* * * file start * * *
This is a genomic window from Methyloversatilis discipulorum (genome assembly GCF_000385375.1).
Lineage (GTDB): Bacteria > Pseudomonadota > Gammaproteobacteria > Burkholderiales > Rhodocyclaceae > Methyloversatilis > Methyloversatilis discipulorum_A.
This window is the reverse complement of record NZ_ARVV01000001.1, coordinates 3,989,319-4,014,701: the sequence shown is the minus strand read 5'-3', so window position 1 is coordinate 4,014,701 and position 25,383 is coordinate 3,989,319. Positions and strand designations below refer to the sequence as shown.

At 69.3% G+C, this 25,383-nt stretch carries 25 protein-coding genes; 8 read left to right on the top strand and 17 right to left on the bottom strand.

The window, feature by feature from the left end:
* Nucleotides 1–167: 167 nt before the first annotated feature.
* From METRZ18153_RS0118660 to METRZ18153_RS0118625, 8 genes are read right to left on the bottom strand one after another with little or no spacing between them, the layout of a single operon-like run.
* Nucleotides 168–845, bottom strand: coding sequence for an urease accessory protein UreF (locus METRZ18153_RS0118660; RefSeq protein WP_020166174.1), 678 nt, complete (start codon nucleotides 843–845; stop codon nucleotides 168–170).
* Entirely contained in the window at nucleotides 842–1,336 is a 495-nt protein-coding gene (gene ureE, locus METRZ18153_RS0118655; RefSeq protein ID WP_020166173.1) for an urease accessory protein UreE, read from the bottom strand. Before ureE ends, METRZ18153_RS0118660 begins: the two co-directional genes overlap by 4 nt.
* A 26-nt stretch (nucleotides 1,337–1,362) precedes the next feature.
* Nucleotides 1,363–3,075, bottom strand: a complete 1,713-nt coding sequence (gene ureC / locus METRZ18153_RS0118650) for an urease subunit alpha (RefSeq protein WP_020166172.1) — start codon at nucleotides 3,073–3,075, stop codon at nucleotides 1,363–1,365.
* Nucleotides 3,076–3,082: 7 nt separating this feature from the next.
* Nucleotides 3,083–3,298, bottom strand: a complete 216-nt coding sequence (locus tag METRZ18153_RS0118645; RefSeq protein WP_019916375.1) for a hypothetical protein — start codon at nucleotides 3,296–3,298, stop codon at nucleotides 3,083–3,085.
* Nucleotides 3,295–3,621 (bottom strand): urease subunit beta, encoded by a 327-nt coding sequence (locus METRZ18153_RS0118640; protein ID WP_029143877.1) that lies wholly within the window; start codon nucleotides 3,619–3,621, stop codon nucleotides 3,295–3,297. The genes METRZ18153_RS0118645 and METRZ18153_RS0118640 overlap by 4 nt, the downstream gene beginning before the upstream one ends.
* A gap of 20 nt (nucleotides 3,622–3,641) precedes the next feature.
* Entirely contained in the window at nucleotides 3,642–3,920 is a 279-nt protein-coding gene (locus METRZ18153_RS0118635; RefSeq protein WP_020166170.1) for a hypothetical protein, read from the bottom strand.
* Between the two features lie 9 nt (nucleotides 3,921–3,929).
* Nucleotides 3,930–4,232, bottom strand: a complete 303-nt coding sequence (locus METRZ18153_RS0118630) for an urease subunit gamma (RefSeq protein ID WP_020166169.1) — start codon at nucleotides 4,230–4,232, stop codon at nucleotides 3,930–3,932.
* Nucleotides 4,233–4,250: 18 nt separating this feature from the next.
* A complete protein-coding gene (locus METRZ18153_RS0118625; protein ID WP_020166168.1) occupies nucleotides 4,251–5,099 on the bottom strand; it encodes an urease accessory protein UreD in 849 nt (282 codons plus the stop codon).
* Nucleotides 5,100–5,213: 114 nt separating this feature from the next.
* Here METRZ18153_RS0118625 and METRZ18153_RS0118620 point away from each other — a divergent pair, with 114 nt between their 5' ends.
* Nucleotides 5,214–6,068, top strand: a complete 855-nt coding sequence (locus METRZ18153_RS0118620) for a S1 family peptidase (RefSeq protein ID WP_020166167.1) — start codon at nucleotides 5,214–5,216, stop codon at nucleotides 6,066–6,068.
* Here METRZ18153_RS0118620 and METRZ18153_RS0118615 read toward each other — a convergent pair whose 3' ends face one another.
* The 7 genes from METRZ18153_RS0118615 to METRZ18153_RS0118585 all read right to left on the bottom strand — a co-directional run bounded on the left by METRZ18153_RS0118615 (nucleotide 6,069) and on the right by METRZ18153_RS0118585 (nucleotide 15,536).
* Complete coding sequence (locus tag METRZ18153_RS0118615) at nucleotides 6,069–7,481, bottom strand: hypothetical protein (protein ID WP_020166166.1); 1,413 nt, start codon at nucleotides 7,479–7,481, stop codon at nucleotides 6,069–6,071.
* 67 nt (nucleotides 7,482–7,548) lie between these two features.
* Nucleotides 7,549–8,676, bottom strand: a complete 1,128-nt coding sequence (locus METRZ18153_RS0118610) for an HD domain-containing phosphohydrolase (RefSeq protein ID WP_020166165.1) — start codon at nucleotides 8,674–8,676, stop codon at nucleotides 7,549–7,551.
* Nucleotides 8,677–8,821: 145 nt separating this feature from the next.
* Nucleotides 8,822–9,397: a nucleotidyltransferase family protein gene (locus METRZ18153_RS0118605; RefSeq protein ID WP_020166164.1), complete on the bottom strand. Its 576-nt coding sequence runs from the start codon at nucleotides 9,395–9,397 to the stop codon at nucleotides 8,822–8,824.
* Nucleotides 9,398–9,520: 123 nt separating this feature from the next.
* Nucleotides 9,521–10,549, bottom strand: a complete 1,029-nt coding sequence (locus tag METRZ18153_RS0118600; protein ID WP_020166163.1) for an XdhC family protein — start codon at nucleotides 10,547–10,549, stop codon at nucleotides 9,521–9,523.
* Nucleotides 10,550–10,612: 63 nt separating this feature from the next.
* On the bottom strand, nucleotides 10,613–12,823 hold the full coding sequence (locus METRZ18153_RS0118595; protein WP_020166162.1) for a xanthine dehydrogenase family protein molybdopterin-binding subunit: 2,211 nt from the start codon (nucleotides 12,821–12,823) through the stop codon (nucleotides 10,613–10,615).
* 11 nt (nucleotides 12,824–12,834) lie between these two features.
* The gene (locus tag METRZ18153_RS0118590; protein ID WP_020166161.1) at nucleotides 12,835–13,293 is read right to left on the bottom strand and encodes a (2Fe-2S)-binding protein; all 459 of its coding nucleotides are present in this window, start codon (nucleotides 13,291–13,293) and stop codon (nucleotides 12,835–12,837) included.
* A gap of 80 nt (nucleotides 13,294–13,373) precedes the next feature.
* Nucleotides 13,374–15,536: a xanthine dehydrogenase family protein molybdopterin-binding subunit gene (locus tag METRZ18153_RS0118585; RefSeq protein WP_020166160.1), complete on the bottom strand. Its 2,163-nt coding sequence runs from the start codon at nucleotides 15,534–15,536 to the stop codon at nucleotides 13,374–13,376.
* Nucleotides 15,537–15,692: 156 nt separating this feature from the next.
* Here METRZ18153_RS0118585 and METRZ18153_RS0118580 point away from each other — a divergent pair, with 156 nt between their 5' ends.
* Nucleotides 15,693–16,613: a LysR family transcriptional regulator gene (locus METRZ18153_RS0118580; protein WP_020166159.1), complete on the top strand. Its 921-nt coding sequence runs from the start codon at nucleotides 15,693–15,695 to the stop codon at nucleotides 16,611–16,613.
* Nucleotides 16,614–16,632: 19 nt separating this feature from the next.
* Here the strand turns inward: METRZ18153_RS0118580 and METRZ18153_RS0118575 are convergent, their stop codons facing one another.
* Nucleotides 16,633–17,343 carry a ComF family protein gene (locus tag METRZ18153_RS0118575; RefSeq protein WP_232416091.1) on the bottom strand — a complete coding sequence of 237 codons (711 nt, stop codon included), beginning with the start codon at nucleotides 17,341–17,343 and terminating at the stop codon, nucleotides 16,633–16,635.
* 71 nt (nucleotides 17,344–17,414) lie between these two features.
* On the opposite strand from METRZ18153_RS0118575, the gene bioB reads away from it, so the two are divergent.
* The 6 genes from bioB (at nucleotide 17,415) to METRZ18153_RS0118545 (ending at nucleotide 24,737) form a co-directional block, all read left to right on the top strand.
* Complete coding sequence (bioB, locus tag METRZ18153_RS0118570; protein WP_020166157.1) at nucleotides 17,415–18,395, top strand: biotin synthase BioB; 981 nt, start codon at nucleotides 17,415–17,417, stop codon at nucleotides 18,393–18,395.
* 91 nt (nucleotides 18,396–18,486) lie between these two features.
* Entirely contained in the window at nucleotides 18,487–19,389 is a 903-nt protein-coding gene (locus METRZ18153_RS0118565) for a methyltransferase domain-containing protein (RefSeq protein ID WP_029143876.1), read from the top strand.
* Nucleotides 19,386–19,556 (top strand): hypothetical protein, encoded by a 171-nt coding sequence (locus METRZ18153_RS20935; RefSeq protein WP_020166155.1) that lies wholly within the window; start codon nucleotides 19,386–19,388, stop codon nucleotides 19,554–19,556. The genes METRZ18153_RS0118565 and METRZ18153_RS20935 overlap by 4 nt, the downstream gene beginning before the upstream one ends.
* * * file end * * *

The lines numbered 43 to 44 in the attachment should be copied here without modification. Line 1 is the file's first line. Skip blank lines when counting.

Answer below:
* Here the strand turns inward: METRZ18153_RS0118580 and METRZ18153_RS0118575 are convergent, their stop codons facing one another.
* Nucleotides 16,633–17,343 carry a ComF family protein gene (locus tag METRZ18153_RS0118575; RefSeq protein WP_232416091.1) on the bottom strand — a complete coding sequence of 237 codons (711 nt, stop codon included), beginning with the start codon at nucleotides 17,341–17,343 and terminating at the stop codon, nucleotides 16,633–16,635.